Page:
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June Garber

God Made Me Funky - In Full Effect

From the wedding circuit to the Juno circuit, God Made Me Funky takes their cue from the people

By Shelley Gummeson


God Made Me Funky is not a Christian polka band,” laughs PHATT al, the emcee for GMMF. PHATT al, (an acronym for people having a terrific time always), laughs a lot and no wonder. God Made Me Funky has been riding high lately with a was nomination for the 2008 Juno for R & B/Soul Recording of the Year for their second album We Can All Be Free, They also have made it
God Made Me Funky just wants to party with the people
in the movies with have a scene in We are a self sufficient and proudly independent band. We make music the way we feel like making music, we put on our show the way we feel like putting on our show the American Pie Presents – the Beta House, as the Beta Band, featuring their songs “Won More Time” and “Luv T’Day”. Their music has been featured in a national campaign for Parmelat Group (of Dairy Products), and currently in a Coors Light media campaign. To top it off they have just released a blockbuster third album, Enter The Beat.

It may appear that GMMF have been driving in the music express lane for only 3 short years, but they have been throwing down their mash-up of sound since 1996. Using a name from Herbie Hancock and the Headhunters, God Made Me Funky started out as a funk fusion instrumental band. “Along the lines of Brand New Heavies without N’Dea Davenport”, says PHATT al, “then we added vocalists.” Joining him on stage is Kaybe and most recently Lynzie Kent, backed up by some equally funky musicians. “We were playing a lot of weddings and a lot of cover gigs, oh… for about eight years. Basically we decided in 2005 that we had enough experience and we wanted to take it to another level. So we recorded and released our first album entitled God Made Me Funky and from then on it’s been about the journey of building nufunktonia and meeting people and having a great time.”

In three years GMMF has released 3 albums. It was the second album We Can All Be Free that brought the Juno nomination to their doorstep. PHATT al explains what that honor was like for the band. “It
PHATT al, spits out live rounds on stage
was amazing because we came from being a cover band. Normally it takes years to convince people that you are not just a cover band from Toronto. It came out of the blue and we were absolutely humbled that the industry would consider us for anything. We are a self sufficient and proudly independent band. We make music the way we feel like making music, we put on our show the way we feel like putting on our show. So we kind of had tunnel vision in that we hadn’t ever thought of industry accolades. We just wanted to get out there and party with the people. When it happened we went “Oh, you know who we are?”.”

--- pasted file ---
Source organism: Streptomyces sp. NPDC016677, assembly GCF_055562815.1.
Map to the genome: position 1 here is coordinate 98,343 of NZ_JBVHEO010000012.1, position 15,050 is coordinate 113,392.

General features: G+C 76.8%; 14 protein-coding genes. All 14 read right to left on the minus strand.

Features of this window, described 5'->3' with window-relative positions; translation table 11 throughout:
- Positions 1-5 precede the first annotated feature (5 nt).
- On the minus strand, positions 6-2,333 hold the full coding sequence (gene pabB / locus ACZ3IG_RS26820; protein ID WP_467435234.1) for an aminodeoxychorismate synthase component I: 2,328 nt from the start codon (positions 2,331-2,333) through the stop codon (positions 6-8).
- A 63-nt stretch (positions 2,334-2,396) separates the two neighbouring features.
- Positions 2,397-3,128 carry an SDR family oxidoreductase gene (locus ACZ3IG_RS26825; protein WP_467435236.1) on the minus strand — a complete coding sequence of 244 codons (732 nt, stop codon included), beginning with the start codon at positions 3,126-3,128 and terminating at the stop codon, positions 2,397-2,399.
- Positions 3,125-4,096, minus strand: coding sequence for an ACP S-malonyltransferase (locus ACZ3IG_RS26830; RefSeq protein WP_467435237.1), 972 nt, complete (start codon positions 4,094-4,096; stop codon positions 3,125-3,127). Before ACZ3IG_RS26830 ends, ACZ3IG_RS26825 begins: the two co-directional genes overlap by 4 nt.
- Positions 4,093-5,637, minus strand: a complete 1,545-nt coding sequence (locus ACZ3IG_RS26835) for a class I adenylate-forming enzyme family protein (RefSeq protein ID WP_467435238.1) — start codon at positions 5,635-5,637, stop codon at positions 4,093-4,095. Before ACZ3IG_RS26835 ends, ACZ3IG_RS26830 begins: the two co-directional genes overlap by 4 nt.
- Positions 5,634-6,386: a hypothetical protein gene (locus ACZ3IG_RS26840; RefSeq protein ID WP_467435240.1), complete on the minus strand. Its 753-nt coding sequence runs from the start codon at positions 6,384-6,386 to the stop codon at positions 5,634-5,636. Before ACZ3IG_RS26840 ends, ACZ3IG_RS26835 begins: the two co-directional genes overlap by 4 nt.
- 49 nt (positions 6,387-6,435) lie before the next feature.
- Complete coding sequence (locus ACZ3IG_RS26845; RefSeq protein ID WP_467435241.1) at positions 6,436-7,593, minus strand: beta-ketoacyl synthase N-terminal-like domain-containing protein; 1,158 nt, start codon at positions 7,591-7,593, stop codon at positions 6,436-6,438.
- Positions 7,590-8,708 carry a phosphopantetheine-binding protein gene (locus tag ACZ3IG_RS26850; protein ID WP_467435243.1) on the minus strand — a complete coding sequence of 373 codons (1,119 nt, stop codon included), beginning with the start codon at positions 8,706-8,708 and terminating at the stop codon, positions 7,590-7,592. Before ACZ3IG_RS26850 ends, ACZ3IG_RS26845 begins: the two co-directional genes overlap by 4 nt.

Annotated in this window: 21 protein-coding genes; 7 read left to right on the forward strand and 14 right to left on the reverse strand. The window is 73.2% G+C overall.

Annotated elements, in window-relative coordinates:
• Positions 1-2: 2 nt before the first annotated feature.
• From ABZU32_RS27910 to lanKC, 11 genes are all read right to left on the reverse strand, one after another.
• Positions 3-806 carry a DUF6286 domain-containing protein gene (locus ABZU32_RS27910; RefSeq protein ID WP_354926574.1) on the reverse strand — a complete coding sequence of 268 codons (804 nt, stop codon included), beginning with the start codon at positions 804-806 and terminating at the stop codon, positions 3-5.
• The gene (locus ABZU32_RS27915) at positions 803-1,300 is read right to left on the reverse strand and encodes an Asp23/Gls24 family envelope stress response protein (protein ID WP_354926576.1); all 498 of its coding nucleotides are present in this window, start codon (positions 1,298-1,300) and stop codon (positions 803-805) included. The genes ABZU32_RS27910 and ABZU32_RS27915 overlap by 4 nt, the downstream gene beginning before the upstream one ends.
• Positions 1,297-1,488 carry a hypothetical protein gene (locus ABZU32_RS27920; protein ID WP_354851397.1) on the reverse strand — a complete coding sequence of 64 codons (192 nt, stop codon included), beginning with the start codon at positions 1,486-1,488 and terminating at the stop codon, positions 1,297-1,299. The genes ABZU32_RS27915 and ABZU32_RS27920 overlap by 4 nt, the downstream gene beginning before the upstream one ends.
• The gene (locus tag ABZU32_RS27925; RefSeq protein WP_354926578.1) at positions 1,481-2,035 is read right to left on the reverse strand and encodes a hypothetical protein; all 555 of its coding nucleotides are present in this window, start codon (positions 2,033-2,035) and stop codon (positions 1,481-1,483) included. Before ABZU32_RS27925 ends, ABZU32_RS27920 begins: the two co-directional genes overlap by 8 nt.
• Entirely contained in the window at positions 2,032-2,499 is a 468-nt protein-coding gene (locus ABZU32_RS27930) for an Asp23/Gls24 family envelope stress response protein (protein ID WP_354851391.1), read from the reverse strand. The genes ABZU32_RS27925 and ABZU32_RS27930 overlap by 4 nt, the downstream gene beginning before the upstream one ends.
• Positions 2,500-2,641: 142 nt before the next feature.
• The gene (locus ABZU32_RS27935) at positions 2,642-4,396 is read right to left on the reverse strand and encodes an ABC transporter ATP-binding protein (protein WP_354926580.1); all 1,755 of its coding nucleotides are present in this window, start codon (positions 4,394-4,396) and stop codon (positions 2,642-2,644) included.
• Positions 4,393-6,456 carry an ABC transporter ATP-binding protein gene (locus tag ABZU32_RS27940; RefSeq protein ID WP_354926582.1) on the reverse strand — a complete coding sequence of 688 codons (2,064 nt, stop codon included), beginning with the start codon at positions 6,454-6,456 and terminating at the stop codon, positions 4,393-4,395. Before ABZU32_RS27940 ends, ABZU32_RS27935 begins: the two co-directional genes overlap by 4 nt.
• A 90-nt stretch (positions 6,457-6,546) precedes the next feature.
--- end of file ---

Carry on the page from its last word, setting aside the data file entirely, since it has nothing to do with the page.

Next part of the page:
Going to Calgary and meeting the people that they looked up to was remarkable for GMMF. PHATT al, a rap artist, has some surprising heroes in the Canadian music scene. “Being able to meet Triumph was...wow! I’ve been listening to Triumph forever. We got to speak to Rik Emmett and Gil Moore in regards to doing a song with them. We’d really like to do “Lay It on the Line” because we are such fans. I think they were kind of taken aback. A hip hop, funk fusion, rock, pop band…you guys like us? I said dude..look.” On PHATT al’s iPod is his 80’s rock collection, including Triumph and the song “Lay It On The Line”. According to him, “A dope song, is a dope We're like a little village on stage, but we're only part of a bigger picture when you include the nufunktonians song, is a dope song.” His excitement was barely contained. “Anne Murray was there. A lot of people don’t know this but my parents are Jamaican, and Caribbean people love Anne Murray. I don’t know if it is a well kept secret but when I say that, people go “Really?” Man…you don’t know. I grew up on Anne Murray. When I told my mom that Anne Murray was going to be at the Juno’s she freaked out. To see that amount of Canadian talent that is internationally known and appreciated, in one room, is overwhelming.”

The Nu-Funk sound of GMMF is an amalgamation of all kinds of music. Hip Hop, R &B, Soul, Rock and Pop swirl in the entity that is God Made Me Funky. “We do have too many cooks in the kitchen, you know, but for us it makes for a better stew.” God Made Me Funky previews their material
Lynzie and Kaybe ramp up the energy with the nufunktonians
with the people. “If the people don’t like it we scrap it. We’re like a little village on stage, but we’re only part of a bigger picture when you include the nufunktonians. We wouldn’t be anything without the people, so we are very respectful of that. When people come to see GMMF we want to make sure they have a good time and get their money’s worth. Our core belief is you just got to be who you are. Our pledge to you is as long as you want to have some fun in your life, we’ll be there to have fun with you.”

God Made Me Funky is known for high octane shows that are practically urban legends. The band stopped putting breaks in between their songs in order to keep the energy ramped up and will play a two hour set, leaving everyone, the crew, the band, the audience, even the bartender in a funky lather. Every performance is a celebration and Our core belief is you just got to be who you are in the end the band leaves it all on the floor.

Despite the industry accolades, movie shots and ad campaigns, GMMF still takes their cue from the people and the people say that nobody brings the Nu-Funk quite like God Made Me Funky.

Jazz On The Rocks with Shelley G airs every Friday night from 5-7 p.m. on 92.5 The X, CFBX Campus Community Radio (http://www.thex.ca/). For the past six years she has programmed great jazz, funk, soul and jazz like substances, as she says, “Purely for your listening pleasure.”

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